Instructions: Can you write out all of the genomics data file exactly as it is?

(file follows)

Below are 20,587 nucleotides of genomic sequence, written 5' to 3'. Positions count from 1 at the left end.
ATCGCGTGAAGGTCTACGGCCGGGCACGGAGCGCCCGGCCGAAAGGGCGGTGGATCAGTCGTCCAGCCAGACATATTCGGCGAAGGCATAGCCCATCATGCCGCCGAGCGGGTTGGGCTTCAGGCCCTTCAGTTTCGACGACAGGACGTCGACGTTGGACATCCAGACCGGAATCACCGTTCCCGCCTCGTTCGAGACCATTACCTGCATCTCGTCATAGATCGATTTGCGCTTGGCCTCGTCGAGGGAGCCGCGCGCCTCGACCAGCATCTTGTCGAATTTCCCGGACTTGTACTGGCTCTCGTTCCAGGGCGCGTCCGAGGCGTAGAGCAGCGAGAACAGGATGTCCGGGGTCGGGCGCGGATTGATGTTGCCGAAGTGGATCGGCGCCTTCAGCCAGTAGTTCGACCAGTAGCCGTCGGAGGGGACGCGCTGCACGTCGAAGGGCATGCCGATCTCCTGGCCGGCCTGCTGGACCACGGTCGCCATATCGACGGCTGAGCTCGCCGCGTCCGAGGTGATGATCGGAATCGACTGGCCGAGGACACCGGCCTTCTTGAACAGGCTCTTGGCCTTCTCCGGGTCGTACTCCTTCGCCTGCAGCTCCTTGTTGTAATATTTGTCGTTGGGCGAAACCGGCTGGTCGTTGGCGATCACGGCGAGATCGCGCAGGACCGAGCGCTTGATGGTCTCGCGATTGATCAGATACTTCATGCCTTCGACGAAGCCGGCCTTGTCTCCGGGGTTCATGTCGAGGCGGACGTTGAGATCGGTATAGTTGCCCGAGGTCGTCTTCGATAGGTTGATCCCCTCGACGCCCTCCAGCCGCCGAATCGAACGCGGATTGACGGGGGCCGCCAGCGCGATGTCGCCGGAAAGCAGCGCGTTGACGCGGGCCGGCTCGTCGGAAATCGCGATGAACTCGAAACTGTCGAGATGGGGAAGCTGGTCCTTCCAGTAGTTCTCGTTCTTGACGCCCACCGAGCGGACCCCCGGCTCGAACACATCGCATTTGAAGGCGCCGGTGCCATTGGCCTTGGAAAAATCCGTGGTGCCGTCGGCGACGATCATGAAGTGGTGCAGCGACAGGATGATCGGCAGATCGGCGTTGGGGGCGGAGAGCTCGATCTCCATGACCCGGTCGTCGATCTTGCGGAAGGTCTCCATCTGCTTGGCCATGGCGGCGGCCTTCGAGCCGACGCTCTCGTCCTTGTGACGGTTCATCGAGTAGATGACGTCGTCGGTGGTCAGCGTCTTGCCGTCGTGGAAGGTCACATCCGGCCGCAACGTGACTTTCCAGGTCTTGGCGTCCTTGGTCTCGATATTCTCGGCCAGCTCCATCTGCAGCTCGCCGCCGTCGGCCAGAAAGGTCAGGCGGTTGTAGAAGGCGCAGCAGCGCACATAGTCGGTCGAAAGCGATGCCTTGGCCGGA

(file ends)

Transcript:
Below are 20,587 nucleotides of genomic sequence, written 5' to 3'. Positions count from 1 at the left end.
ATCGCGTGAAGGTCTACGGCCGGGCACGGAGCGCCCGGCCGAAAGGGCGGTGGATCAGTCGTCCAGCCAGACATATTCGGCGAAGGCATAGCCCATCATGCCGCCGAGCGGGTTGGGCTTCAGGCCCTTCAGTTTCGACGACAGGACGTCGACGTTGGACATCCAGACCGGAATCACCGTTCCCGCCTCGTTCGAGACCATTACCTGCATCTCGTCATAGATCGATTTGCGCTTGGCCTCGTCGAGGGAGCCGCGCGCCTCGACCAGCATCTTGTCGAATTTCCCGGACTTGTACTGGCTCTCGTTCCAGGGCGCGTCCGAGGCGTAGAGCAGCGAGAACAGGATGTCCGGGGTCGGGCGCGGATTGATGTTGCCGAAGTGGATCGGCGCCTTCAGCCAGTAGTTCGACCAGTAGCCGTCGGAGGGGACGCGCTGCACGTCGAAGGGCATGCCGATCTCCTGGCCGGCCTGCTGGACCACGGTCGCCATATCGACGGCTGAGCTCGCCGCGTCCGAGGTGATGATCGGAATCGACTGGCCGAGGACACCGGCCTTCTTGAACAGGCTCTTGGCCTTCTCCGGGTCGTACTCCTTCGCCTGCAGCTCCTTGTTGTAATATTTGTCGTTGGGCGAAACCGGCTGGTCGTTGGCGATCACGGCGAGATCGCGCAGGACCGAGCGCTTGATGGTCTCGCGATTGATCAGATACTTCATGCCTTCGACGAAGCCGGCCTTGTCTCCGGGGTTCATGTCGAGGCGGACGTTGAGATCGGTATAGTTGCCCGAGGTCGTCTTCGATAGGTTGATCCCCTCGACGCCCTCCAGCCGCCGAATCGAACGCGGATTGACGGGGGCCGCCAGCGCGATGTCGCCGGAAAGCAGCGCGTTGACGCGGGCCGGCTCGTCGGAAATCGCGATGAACTCGAAACTGTCGAGATGGGGAAGCTGGTCCTTCCAGTAGTTCTCGTTCTTGACGCCCACCGAGCGGACCCCCGGCTCGAACACATCGCATTTGAAGGCGCCGGTGCCATTGGCCTTGGAAAAATCCGTGGTGCCGTCGGCGACGATCATGAAGTGGTGCAGCGACAGGATGATCGGCAGATCGGCGTTGGGGGCGGAGAGCTCGATCTCCATGACCCGGTCGTCGATCTTGCGGAAGGTCTCCATCTGCTTGGCCATGGCGGCGGCCTTCGAGCCGACGCTCTCGTCCTTGTGACGGTTCATCGAGTAGATGACGTCGTCGGTGGTCAGCGTCTTGCCGTCGTGGAAGGTCACATCCGGCCGCAACGTGACTTTCCAGGTCTTGGCGTCCTTGGTCTCGATATTCTCGGCCAGCTCCATCTGCAGCTCGCCGCCGTCGGCCAGAAAGGTCAGGCGGTTGTAGAAGGCGCAGCAGCGCACATAGTCGGTCGAAAGCGATGCCTTGGCCGGA